Shemot, Exodus 1:1-6:1
A new king arose in Mitzrayim, the Land of Egypt, who did not know Joseph. Thus begins a dreadful chapter for the Hebrew people.
“And he said to his people”: From the beginning, Pharaoh choses to be a leader for “his people,” not for everyone in the land (Exodus 1:9).
“Look, the Israelite people are too numerous for us”: Pharaoh states opinion as fact. His outlook is rooted in fear; he sees a problem where none exists. Rather than experiencing the “other” as an asset capable of enhancing Egypt’s strength through diversity, Pharaoh determines instead that people who are different are a threat (1:9).
“They may join our enemies in fighting against us”: Pharaoh’s is a binary world in which people are divided into two camps: Egyptian and Israelite, boy and girl, “us” and “them.” Further, he believes that life is a zero-sum game; the fortunes of one group rise as the other’s fall (1:10).
“And rise from the ground”: Pharaoh dehumanizes his opponents, a standard tactic from tyrants (1:10).
“A new king arose over Eygypt who did not know Joseph”: Could Egypt’s leader be ignorant of such an important chapter in his nation’s recent history (1:8)? Some commentators say that this was not a new Pharaoh, but rather a renewed Pharaoh. Rashi notices that the Torah does not tell us that the old king died, and cites Shmuel in suggesting that this was a renewal of law, not a coronation. Modern interpreters envision a Pharaoh suppressing his own past. In this reading, Pharaoh’s inner demons mean that he cannot see the good around him. He projects his own failures, fears, and sense of powerlessness onto the Hebrews, seeing them as something they are not.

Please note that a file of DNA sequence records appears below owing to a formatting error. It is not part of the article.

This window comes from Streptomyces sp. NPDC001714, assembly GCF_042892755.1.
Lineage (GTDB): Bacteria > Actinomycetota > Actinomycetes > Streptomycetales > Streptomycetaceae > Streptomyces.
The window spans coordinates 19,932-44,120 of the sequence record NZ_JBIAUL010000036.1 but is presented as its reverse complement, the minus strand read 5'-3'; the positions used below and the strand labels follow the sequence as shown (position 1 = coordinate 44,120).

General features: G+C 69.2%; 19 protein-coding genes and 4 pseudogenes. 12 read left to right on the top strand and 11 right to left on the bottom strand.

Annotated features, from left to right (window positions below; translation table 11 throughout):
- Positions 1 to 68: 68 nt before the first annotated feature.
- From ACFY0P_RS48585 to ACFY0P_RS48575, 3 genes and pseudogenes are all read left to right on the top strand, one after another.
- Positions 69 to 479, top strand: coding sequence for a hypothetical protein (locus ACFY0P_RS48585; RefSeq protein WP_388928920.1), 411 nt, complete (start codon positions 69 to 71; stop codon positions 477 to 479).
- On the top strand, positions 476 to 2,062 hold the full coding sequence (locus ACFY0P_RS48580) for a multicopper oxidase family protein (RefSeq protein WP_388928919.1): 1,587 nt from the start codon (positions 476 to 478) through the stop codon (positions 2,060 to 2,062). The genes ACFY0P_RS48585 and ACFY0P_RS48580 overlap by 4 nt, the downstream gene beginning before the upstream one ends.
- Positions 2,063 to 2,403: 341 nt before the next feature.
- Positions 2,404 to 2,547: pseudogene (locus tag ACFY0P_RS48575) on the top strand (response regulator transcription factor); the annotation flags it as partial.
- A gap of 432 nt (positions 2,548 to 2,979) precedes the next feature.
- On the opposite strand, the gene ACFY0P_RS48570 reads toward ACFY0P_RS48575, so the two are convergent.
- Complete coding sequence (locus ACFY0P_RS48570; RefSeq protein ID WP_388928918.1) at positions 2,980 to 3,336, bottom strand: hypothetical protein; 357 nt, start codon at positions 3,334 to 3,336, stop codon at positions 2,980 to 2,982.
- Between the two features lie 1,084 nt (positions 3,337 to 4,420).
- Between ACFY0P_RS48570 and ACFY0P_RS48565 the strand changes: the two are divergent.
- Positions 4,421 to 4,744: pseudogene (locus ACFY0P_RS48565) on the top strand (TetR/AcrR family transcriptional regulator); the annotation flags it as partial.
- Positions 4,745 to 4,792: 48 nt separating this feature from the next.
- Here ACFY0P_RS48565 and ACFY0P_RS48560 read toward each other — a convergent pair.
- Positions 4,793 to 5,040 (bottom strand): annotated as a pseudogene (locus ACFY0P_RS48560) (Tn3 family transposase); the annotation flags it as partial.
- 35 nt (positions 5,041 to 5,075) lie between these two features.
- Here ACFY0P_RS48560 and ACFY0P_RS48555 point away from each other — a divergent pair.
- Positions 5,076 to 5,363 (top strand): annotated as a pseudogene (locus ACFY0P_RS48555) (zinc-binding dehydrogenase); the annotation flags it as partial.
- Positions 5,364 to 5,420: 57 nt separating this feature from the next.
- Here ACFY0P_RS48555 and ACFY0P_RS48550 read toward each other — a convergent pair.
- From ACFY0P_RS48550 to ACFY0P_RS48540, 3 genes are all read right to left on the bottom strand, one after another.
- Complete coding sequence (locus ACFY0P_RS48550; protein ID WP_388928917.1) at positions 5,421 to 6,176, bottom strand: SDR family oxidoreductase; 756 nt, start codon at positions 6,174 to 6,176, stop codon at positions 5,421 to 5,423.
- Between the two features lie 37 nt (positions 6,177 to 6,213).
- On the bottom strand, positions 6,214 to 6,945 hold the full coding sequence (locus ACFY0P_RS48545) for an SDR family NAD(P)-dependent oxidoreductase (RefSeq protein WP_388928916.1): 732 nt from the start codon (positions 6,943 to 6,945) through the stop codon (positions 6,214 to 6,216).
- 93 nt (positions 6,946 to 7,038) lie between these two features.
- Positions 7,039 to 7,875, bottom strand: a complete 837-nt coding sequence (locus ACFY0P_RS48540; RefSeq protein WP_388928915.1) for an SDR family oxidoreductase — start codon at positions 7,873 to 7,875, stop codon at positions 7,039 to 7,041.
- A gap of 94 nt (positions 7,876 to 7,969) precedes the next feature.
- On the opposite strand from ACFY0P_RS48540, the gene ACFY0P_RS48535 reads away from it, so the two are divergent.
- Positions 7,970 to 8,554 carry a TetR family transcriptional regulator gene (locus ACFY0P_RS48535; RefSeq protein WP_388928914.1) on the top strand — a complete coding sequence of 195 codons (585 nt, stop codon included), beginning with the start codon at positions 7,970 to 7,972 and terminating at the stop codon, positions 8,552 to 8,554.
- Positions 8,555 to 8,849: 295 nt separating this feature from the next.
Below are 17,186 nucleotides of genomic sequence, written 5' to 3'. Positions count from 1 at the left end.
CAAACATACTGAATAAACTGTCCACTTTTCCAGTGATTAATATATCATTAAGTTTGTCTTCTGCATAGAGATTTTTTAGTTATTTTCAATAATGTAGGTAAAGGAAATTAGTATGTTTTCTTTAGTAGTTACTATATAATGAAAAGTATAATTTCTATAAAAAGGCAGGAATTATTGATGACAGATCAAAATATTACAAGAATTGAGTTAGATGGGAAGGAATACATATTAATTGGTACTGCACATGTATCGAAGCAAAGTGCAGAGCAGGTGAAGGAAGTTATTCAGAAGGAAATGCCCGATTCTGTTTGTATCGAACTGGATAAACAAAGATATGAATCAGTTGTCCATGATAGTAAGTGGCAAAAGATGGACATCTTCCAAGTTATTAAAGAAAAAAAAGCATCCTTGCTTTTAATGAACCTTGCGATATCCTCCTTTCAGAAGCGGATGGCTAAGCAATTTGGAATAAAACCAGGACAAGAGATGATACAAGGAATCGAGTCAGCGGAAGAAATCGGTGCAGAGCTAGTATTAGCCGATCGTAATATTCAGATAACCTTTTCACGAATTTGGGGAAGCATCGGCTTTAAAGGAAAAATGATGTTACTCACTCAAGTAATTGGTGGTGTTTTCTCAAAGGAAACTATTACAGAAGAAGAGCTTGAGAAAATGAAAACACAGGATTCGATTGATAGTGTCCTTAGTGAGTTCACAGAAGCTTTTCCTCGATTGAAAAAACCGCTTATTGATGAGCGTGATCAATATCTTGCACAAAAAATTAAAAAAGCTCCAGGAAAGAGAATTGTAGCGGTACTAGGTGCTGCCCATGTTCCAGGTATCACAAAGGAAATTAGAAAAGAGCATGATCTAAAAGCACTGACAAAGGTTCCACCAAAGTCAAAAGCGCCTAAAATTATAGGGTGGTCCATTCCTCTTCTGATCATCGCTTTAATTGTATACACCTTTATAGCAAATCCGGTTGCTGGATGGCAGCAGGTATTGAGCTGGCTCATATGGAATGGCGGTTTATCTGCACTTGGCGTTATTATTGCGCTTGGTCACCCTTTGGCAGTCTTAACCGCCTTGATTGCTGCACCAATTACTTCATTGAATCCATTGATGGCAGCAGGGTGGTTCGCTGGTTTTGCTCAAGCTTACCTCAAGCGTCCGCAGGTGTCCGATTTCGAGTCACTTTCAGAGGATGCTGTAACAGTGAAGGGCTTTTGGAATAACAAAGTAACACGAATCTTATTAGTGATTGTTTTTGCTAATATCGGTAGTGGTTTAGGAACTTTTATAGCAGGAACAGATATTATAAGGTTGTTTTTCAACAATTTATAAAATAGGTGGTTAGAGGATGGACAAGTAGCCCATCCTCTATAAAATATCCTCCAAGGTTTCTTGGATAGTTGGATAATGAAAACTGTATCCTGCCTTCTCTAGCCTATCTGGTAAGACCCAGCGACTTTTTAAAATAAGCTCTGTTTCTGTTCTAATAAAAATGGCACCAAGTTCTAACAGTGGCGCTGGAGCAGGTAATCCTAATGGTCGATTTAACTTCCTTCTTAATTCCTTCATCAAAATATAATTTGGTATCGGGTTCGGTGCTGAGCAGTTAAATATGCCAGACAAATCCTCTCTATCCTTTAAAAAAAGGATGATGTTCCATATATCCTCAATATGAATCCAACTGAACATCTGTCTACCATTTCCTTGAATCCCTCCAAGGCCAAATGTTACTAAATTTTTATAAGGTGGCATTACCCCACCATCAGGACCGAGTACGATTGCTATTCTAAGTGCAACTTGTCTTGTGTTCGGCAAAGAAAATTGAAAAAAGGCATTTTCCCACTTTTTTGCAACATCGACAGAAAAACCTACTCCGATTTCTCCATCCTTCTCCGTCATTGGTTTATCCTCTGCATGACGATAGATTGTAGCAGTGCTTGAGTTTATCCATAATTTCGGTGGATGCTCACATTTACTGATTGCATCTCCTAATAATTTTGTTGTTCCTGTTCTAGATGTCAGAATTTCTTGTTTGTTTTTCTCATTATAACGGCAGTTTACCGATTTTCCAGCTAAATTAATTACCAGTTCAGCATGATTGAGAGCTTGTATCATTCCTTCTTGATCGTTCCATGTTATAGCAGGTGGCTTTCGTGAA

In the essay “Leading from Within,” Parker Palmer discusses a pitfall of leadership. Our “tendency [is] to make enemies by projecting what we hate within ourselves on somebody else” so as to avoid confronting our own internal enemies. (Emphasis added.) “So we imagine that Someone out there is the enemy – people of another race, people of another economic system – and we deal with the enemy by killing them, when what we are really reacting to is the shadow in ourselves.” This is what Pharaoh does when he decrees the Hebrews be killed and enslaved. Palmer continues. “Leaders who operate with a deep, unexamined insecurity about their own identity … deprive other people of their identity as a way of dealing with the unexamined fears in the leaders themselves.”
Taken as a whole, the Exodus story reminds us that the politics of division can be successful, but only up to a point. The God of Justice ultimately hears the cries of the oppressed. Power based on suppression cannot stand. Amos’ waters of justice crash down upon Pharaoh, and he is lost.
There is another way. We can access our own, internal goodness and project that onto others.
When Pharaoh commands that Hebrew boys be thrown into the Nile, the two midwifes refuse to comply. They do not see Hebrew newborns as a threat, as Pharaoh does. Instead, they project their own sense of potential and goodness onto the babies, and resist the decree. Their righteous actions manifest their righteous souls.
Are Shiphrah and Puah Hebrew women, or Egyptian women who care for Hebrew families? Rashbam says the women were Hebrews; Abarbanel says that they were Egyptian. I believe the text is purposefully ambiguous so that we cannot be certain of the midwifes’ identities, lest either “insiders” or “outsiders” claim them and leave the work of justice to the other group. Either way, Shiphrah and Puah are true ivriot, “crossers-over.” Because they see our shared humanity rather than our differences, they transgress the lines that would divide people in pursuit of what’s right.